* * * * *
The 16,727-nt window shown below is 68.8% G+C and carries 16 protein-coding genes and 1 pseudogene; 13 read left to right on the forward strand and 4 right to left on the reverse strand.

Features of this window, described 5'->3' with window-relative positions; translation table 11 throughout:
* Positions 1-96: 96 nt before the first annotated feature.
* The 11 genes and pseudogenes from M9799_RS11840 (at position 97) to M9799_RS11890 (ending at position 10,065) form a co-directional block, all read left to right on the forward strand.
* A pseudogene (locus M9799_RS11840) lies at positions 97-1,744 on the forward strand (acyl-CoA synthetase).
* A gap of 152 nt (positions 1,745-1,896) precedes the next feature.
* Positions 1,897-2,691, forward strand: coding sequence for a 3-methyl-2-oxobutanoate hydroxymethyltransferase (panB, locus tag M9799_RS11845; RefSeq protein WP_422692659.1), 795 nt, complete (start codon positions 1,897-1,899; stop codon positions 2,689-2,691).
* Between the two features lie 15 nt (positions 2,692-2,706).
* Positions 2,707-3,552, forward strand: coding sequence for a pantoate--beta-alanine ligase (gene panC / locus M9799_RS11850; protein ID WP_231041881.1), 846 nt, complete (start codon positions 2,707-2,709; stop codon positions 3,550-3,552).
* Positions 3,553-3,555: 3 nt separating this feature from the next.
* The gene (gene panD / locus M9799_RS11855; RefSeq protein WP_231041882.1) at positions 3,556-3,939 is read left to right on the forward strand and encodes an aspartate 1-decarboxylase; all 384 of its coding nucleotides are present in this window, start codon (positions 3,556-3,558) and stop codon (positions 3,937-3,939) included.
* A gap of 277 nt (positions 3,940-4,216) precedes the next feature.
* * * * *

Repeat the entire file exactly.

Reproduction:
The 16,727-nt window shown below is 68.8% G+C and carries 16 protein-coding genes and 1 pseudogene; 13 read left to right on the forward strand and 4 right to left on the reverse strand.

Features of this window, described 5'->3' with window-relative positions; translation table 11 throughout:
* Positions 1-96: 96 nt before the first annotated feature.
* The 11 genes and pseudogenes from M9799_RS11840 (at position 97) to M9799_RS11890 (ending at position 10,065) form a co-directional block, all read left to right on the forward strand.
* A pseudogene (locus M9799_RS11840) lies at positions 97-1,744 on the forward strand (acyl-CoA synthetase).
* A gap of 152 nt (positions 1,745-1,896) precedes the next feature.
* Positions 1,897-2,691, forward strand: coding sequence for a 3-methyl-2-oxobutanoate hydroxymethyltransferase (panB, locus tag M9799_RS11845; RefSeq protein WP_422692659.1), 795 nt, complete (start codon positions 1,897-1,899; stop codon positions 2,689-2,691).
* Between the two features lie 15 nt (positions 2,692-2,706).
* Positions 2,707-3,552, forward strand: coding sequence for a pantoate--beta-alanine ligase (gene panC / locus M9799_RS11850; protein ID WP_231041881.1), 846 nt, complete (start codon positions 2,707-2,709; stop codon positions 3,550-3,552).
* Positions 3,553-3,555: 3 nt separating this feature from the next.
* The gene (gene panD / locus M9799_RS11855; RefSeq protein WP_231041882.1) at positions 3,556-3,939 is read left to right on the forward strand and encodes an aspartate 1-decarboxylase; all 384 of its coding nucleotides are present in this window, start codon (positions 3,556-3,558) and stop codon (positions 3,937-3,939) included.
* A gap of 277 nt (positions 3,940-4,216) precedes the next feature.